In other stories, Ibrahim’s tendency to resolve religious, racial, and political complications results in artificially bow-tied plots. In “Spilled Water,” an Ethiopian child adoptee named Nebiyat recounts her first traumatic experiences in Canada. When she returns to visit her father in Ethiopia as an adult, she says, “I realized then that home and belonging would never be clear-cut notions for me…My heart and mind will always be vacillating between two possibilities, eyeing two realities at the same time. And I felt something like an acceptance, a new way of being in the world.”

And in “A Kept Woman,” Yasmin manages to leave her emotionally abusive husband to find refuge in her American friends, but worries that “she might drift so far away from her roots that she’ll lose sight of all that is also beautiful and true about her upbringing.” She conveniently goes on to remember “something Laura had told her about W.E.B. Du Bois’s book The Souls of Black Folk and the concept of double consciousness. And how this concept is sometimes applied to immigrants’ experience of feeling permanently in exile.” Yasmin decides, with the conclusiveness of a judge, that “even in exile, we sometimes stumble upon a path, a new way forward.”

Salman Rushdie’s Imaginary Homelands connects the migrant’s “looking back” to an irretrievable loss: “our physical alienation [from the homeland] almost inevitably means that we will not be capable of reclaiming precisely the thing that was lost; that we will, in short, create fictions, not actual cities or villages, but invisible ones.” To anyone born in a different part of the world, all these sentiments are familiar—many children of immigrants have heard their parents or grandparents iterate a version of nationalist nostalgia, though they might define their own feelings as closer to Nebiyat’s or Yasmin’s self-imposed “double consciousness.” But difference, the cause of alienation from the state and other imagined communities, asserts its importance in post-colonial writing precisely because its ache is felt differently by each person. Ibrahim’s desire for meaningful representations of Ethiopian and Eritrean women undercuts itself by presenting a too-neat binary: one can either disavow the dream of the west and repatriate the psyche to one’s origin, or resolve to live in a happily double-layered world that permits some acceptance of one’s new place in the west.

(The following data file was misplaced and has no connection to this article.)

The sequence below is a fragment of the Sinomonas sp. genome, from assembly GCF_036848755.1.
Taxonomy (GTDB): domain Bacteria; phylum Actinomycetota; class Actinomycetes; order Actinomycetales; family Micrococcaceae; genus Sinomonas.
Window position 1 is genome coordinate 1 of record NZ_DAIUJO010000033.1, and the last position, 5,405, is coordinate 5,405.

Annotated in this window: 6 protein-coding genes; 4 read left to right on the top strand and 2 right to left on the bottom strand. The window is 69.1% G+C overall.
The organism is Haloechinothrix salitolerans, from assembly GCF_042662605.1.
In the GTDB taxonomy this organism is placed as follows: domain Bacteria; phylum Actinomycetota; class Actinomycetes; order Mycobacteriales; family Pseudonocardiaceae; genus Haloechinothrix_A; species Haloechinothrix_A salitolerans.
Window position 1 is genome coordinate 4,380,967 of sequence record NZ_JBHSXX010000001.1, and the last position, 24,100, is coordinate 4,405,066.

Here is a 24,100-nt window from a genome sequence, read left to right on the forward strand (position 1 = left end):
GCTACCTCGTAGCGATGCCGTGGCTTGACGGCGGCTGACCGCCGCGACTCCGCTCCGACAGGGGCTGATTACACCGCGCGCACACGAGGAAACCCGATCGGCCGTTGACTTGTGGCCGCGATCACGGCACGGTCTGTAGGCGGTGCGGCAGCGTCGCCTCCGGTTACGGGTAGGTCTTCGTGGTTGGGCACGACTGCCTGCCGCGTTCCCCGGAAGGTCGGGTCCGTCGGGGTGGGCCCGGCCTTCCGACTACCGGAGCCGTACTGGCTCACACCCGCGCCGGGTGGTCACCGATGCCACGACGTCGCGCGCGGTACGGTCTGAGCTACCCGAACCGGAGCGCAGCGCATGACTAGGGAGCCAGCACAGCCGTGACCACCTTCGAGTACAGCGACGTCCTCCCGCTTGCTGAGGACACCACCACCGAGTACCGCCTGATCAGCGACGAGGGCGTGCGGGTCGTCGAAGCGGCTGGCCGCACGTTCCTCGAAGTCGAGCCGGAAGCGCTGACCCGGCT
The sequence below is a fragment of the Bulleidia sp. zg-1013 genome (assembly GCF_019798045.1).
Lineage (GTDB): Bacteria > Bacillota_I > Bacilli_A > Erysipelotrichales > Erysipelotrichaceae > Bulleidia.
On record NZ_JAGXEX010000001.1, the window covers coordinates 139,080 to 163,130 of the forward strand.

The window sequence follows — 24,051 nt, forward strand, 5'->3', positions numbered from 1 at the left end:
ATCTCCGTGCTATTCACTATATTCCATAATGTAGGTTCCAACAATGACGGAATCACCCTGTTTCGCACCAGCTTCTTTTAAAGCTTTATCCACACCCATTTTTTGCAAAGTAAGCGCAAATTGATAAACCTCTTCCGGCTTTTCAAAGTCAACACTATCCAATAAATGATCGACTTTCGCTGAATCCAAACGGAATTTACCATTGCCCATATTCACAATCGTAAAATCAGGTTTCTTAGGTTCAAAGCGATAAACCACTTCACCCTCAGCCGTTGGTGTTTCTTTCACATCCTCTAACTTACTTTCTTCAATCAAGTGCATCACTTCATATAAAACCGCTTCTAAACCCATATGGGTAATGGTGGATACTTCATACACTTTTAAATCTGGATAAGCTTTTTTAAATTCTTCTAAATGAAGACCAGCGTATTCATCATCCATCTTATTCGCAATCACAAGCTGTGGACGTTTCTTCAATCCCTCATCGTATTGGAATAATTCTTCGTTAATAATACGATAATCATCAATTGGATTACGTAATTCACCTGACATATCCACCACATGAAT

When Ibrahim delves into the reality of building a new life in Canada, her prose opens up, providing specific emotional insight that finally falls outside her cultural balancing act: “I’m tired of cleaning washrooms all day long. Eating, sleeping, a never-ending succession of empty days,” Aisha declares in “Little Copper Bullets.” In “You Made Me Do This,” a mother named Mariam points out “what Canada does to parents”: it “makes grown people feel as if they’re their own children’s understudies.” Mariam’s son Ismail is killed in a gang-related shooting in a Canadian city, leaving her to reflect on her decades-old experience of crossing the desert between Eritrea and Sudan while pregnant with him, in a desperate search for safety. That her son “had made it through her dehydration and exhaustion” only to die “in his prime and in this land of peace and plenty” is the most devastating aspect of her experience. And while this depiction of Canada as a differently hostile but still deadly place for refugees is crucial, the vehicle for its delivery is the same as for the work’s other revelations: a reflective “looking back” that conflates the homeland with the past and mines it for meaning.

The story form demands that the writer strike at human experiences in dissonant and surprising ways, in ways that don’t feel didactic or familiar. Things Are Good Now is a worthwhile read for its intimate investigations of global unrest, but as a work of fiction, its political intent is too often laboured, shadowing emotional realities with intellectual purpose. It sometimes leaves the reader with the impression that characters are locked away, awaiting their authorial utility, rather than wandering out in the world, trying to inhabit so many fluctuating ways of belonging.